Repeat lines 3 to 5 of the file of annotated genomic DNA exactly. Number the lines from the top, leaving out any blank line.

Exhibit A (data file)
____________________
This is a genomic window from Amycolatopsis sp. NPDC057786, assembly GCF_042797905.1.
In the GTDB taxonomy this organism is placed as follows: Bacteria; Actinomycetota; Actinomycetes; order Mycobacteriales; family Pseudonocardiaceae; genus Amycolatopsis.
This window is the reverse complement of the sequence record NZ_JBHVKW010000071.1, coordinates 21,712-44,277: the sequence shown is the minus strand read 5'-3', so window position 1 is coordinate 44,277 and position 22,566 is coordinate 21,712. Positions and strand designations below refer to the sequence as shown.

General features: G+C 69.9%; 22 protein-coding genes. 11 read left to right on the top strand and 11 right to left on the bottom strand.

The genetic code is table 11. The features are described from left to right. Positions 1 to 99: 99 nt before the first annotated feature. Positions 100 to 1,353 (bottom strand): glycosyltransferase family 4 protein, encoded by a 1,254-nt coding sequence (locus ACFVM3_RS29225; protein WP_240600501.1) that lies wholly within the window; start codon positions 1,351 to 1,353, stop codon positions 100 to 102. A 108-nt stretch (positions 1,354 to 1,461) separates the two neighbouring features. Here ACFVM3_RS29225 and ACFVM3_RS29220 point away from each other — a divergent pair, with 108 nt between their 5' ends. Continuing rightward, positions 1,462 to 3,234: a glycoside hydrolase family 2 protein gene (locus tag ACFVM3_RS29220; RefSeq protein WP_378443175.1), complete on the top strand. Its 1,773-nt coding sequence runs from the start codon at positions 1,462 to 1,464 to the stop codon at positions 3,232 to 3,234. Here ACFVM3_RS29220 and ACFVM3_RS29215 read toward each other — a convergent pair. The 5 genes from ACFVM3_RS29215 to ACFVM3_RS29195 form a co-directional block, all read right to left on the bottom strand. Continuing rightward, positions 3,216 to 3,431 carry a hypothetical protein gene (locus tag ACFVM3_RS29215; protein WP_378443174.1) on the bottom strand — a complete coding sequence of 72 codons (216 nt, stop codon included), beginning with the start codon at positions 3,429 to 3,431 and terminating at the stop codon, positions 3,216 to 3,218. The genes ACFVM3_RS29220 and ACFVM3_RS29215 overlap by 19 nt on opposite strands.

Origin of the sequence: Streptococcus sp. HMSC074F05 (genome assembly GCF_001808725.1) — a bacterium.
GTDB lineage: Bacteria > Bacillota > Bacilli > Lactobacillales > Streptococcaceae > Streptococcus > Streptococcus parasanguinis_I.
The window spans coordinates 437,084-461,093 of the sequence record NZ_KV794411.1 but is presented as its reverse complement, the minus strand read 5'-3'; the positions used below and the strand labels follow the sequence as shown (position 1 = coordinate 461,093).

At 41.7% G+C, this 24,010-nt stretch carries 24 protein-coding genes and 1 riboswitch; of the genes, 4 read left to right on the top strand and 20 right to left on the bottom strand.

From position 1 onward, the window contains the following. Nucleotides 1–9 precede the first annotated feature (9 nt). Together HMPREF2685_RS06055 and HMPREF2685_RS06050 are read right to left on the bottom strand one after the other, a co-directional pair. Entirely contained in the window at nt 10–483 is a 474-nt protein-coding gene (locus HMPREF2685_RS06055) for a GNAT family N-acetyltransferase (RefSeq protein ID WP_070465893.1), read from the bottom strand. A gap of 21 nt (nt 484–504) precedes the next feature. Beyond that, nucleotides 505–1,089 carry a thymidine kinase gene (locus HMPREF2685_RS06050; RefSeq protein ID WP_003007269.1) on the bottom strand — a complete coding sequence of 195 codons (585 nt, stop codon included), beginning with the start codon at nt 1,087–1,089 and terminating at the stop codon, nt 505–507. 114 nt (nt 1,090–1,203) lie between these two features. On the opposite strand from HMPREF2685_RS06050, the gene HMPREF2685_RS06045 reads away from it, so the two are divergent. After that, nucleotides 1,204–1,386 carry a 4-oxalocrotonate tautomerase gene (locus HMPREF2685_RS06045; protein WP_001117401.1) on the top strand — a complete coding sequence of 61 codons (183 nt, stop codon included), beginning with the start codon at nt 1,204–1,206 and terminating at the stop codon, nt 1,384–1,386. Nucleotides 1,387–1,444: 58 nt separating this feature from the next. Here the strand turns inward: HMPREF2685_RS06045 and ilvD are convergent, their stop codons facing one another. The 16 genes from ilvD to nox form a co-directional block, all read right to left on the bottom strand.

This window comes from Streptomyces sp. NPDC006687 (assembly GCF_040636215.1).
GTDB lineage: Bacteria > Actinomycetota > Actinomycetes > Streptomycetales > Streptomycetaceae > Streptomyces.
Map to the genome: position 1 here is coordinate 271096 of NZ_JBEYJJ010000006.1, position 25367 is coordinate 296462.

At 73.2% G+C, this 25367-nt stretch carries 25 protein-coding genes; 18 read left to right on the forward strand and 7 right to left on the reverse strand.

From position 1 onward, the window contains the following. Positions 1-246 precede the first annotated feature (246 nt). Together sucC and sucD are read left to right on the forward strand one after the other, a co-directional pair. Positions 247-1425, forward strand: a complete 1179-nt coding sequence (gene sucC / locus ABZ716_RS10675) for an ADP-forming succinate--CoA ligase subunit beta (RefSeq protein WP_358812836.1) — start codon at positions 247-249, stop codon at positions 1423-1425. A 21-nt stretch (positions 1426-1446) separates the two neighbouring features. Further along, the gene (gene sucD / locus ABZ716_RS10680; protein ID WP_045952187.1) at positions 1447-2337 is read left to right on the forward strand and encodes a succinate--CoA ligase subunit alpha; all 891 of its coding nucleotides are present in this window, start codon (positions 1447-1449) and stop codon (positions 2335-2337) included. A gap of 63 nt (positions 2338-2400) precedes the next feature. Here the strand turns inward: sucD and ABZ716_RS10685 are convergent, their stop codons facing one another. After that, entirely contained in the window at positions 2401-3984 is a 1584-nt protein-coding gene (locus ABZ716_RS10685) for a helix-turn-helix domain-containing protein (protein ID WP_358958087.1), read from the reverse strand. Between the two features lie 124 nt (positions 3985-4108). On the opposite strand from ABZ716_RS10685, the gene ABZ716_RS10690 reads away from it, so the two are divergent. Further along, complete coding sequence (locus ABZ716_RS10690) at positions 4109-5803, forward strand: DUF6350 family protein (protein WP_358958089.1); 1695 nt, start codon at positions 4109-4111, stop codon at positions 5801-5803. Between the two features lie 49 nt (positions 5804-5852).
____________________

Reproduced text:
This window is the reverse complement of the sequence record NZ_JBHVKW010000071.1, coordinates 21,712-44,277: the sequence shown is the minus strand read 5'-3', so window position 1 is coordinate 44,277 and position 22,566 is coordinate 21,712. Positions and strand designations below refer to the sequence as shown.

General features: G+C 69.9%; 22 protein-coding genes. 11 read left to right on the top strand and 11 right to left on the bottom strand.

The genetic code is table 11. The features are described from left to right. Positions 1 to 99: 99 nt before the first annotated feature. Positions 100 to 1,353 (bottom strand): glycosyltransferase family 4 protein, encoded by a 1,254-nt coding sequence (locus ACFVM3_RS29225; protein WP_240600501.1) that lies wholly within the window; start codon positions 1,351 to 1,353, stop codon positions 100 to 102. A 108-nt stretch (positions 1,354 to 1,461) separates the two neighbouring features. Here ACFVM3_RS29225 and ACFVM3_RS29220 point away from each other — a divergent pair, with 108 nt between their 5' ends. Continuing rightward, positions 1,462 to 3,234: a glycoside hydrolase family 2 protein gene (locus tag ACFVM3_RS29220; RefSeq protein WP_378443175.1), complete on the top strand. Its 1,773-nt coding sequence runs from the start codon at positions 1,462 to 1,464 to the stop codon at positions 3,232 to 3,234. Here ACFVM3_RS29220 and ACFVM3_RS29215 read toward each other — a convergent pair. The 5 genes from ACFVM3_RS29215 to ACFVM3_RS29195 form a co-directional block, all read right to left on the bottom strand. Continuing rightward, positions 3,216 to 3,431 carry a hypothetical protein gene (locus tag ACFVM3_RS29215; protein WP_378443174.1) on the bottom strand — a complete coding sequence of 72 codons (216 nt, stop codon included), beginning with the start codon at positions 3,429 to 3,431 and terminating at the stop codon, positions 3,216 to 3,218. The genes ACFVM3_RS29220 and ACFVM3_RS29215 overlap by 19 nt on opposite strands.